Monday, September 1, 2014

Day 2 on the Great Allegheny Passage

Frostburg to Rockwood (29 miles)
Frostburg was our starting point when we rode the trail two days ago, but instead of coasting downhill from Frostburg, today we will be pedaling uphill, at least until we hit the Continental Divide.  The first eight miles are all uphill--but not as bad as we had been dreading--it is only a 2% grade at most, after all.  We can do this!

Here are some of the highlights of today’s ride:
We stop to literally straddle the Mason Dixon Line with one foot in Pennsylvania and the other in Virginia.
On the elaborately commemorated line

The Pennsylvania/Maryland state line marker

The Big Savage Tunnel is 3,300 feet long--a bit of a thrill ride, and a cool respite.

Crossing the Eastern Continental Divide is a long anticipated moment--it’s mostly all downhill from here for the rest of the day (and our next two days of riding, too)!

Continental Divide--elevation 2,392 feet
We have a brief stop at the old Meyersdale Train Station, now a nifty visitor center that has some model trains and memorabilia on display.  It also sells maple syrup, since Meyersdale is also known as Maple City, host of the annual Pennsylvania Maple Festival.  The town looks charming, but we haven’t time to explore further. 
Meyersdale,  aka Maple City

 There are lots of sunny stretches with abundant wildflowers lining the path, and butterflies fluttering about nectaring.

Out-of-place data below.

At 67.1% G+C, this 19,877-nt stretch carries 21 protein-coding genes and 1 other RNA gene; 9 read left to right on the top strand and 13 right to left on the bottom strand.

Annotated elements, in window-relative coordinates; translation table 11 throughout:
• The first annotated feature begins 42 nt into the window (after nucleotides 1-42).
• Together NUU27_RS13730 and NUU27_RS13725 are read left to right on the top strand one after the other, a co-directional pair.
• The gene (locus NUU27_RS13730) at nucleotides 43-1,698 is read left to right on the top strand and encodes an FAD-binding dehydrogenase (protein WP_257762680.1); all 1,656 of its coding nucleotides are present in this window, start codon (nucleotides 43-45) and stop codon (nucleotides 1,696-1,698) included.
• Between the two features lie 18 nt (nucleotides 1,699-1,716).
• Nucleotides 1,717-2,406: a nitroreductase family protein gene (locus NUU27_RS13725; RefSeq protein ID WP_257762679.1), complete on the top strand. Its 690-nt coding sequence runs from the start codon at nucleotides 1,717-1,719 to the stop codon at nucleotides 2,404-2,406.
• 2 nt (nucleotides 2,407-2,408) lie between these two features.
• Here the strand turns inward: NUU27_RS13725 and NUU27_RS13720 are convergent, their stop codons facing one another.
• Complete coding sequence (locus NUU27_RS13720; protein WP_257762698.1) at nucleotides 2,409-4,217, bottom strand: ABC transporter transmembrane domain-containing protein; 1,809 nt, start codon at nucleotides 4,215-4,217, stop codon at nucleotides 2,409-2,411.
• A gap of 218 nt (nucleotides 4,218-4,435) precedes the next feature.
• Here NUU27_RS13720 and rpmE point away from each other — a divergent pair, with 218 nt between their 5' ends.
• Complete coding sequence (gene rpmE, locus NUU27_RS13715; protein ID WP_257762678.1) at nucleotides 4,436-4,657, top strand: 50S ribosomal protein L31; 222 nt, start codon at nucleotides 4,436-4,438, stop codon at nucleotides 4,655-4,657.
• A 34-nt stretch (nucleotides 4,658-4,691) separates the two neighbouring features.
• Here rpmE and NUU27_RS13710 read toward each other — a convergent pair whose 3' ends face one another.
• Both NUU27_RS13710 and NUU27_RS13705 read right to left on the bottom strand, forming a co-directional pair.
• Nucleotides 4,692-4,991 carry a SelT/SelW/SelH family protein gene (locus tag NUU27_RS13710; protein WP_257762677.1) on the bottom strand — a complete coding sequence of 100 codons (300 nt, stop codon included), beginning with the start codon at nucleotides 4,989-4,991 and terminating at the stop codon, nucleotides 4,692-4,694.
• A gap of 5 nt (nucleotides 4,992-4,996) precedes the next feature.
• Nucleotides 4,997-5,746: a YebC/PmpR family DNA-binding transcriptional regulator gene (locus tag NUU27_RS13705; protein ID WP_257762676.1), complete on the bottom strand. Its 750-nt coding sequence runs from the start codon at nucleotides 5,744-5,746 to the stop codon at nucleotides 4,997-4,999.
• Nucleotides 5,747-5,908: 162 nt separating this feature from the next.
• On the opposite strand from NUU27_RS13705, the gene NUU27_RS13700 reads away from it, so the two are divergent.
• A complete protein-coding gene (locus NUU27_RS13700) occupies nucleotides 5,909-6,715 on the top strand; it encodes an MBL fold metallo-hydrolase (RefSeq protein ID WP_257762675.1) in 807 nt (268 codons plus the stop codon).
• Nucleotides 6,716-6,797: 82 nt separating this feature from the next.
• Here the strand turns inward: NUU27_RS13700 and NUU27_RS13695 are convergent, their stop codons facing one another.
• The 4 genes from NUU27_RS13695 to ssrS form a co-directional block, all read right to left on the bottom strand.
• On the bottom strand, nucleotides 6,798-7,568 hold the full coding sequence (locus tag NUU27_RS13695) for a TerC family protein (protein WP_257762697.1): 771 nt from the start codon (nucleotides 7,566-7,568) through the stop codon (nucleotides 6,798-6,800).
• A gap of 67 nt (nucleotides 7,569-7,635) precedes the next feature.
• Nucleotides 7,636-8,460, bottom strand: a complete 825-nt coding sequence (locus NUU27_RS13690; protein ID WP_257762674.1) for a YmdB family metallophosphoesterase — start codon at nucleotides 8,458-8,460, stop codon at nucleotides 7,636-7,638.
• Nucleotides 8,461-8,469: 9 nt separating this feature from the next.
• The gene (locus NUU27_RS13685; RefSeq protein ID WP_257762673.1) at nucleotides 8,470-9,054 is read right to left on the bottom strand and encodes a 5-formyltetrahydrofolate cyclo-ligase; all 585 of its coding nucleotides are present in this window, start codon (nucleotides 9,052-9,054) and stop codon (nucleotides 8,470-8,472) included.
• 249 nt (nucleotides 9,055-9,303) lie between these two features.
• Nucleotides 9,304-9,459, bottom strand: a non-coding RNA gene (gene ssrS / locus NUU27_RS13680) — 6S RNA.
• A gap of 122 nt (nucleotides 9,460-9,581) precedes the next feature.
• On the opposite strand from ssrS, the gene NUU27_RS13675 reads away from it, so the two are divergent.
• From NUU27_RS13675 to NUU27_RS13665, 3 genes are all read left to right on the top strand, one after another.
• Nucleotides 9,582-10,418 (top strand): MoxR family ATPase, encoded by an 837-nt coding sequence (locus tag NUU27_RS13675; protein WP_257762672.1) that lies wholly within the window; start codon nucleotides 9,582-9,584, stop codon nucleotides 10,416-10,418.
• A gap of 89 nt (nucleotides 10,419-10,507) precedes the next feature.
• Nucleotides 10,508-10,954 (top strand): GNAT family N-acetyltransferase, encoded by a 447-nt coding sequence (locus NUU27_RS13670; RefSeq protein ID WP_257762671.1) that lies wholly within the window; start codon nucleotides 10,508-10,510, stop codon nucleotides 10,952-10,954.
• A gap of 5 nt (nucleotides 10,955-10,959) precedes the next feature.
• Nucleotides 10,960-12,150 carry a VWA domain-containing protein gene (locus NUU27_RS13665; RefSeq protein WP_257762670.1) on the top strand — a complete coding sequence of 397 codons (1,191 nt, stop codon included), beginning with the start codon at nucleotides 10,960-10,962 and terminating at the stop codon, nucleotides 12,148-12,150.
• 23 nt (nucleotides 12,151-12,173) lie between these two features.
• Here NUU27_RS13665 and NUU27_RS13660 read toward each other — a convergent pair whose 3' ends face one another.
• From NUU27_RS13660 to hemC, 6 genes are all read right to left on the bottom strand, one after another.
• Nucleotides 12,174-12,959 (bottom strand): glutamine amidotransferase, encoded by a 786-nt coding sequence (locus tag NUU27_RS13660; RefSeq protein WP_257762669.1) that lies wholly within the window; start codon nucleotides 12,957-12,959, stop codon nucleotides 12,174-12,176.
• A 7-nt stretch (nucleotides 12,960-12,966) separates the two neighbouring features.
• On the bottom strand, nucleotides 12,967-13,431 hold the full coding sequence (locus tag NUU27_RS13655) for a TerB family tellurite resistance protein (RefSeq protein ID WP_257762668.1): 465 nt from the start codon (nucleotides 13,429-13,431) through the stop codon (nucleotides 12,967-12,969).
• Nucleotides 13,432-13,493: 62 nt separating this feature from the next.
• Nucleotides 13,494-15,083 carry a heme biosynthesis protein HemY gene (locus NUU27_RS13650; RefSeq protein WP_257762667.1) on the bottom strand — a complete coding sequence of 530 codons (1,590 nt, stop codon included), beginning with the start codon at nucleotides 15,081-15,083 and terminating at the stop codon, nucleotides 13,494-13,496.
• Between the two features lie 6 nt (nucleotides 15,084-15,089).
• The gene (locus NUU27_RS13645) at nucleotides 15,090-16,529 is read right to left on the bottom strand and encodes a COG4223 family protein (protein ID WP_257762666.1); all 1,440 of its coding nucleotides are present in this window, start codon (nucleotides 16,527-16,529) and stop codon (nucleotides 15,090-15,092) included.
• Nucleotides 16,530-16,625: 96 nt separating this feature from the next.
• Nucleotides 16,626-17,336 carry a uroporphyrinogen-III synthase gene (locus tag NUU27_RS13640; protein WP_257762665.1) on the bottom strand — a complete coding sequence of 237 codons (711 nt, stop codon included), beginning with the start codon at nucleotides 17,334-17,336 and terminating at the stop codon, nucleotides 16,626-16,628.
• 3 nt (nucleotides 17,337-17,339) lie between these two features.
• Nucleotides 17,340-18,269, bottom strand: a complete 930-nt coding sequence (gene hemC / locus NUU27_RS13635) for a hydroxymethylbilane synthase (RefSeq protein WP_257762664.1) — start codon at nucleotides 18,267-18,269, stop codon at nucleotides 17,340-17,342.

The Salisbury Viaduct is nearly 2,000 feet long--we ride it high over the cornfields and rail tracks and U.S. Route 19 in the valley below. 

This wind farm creates renewable energy on a ridge where strip mines once operated.


We stop at a combination berry farm, bakery, and winery for a break on the long bus ride back to Laurelville.  Road Scholar treats us to huge chocolate cookies with fresh raspberries and white chocolate chips--they are really almost too moist and rich to be considered cookies, but we don't know what else to call them but heavenly. 
Then we head round a garden path to the winery, which makes a wide variety of unusual fruit wines, in addition to the usual red and white vineyard varieties.   There is no limit to how many free samples they will pour, and only the shortage of time for this bus stop keeps us from trying a bit of everything.  The rhubarb wine is awful, but our taste buds are smiling for peach and pear, and we are so enchanted with cranberry wine that we buy a couple bottles for the holidays. 
The grounds are beautiful--vineyards stretching up the hill, cutting gardens full of colorful blooms down below.  It would be a delightful spot to stroll around while sipping a glass of wine and snapping pictures.  But, it is tome to hop back on the bus, and return to the retreat center for showers and dinner.




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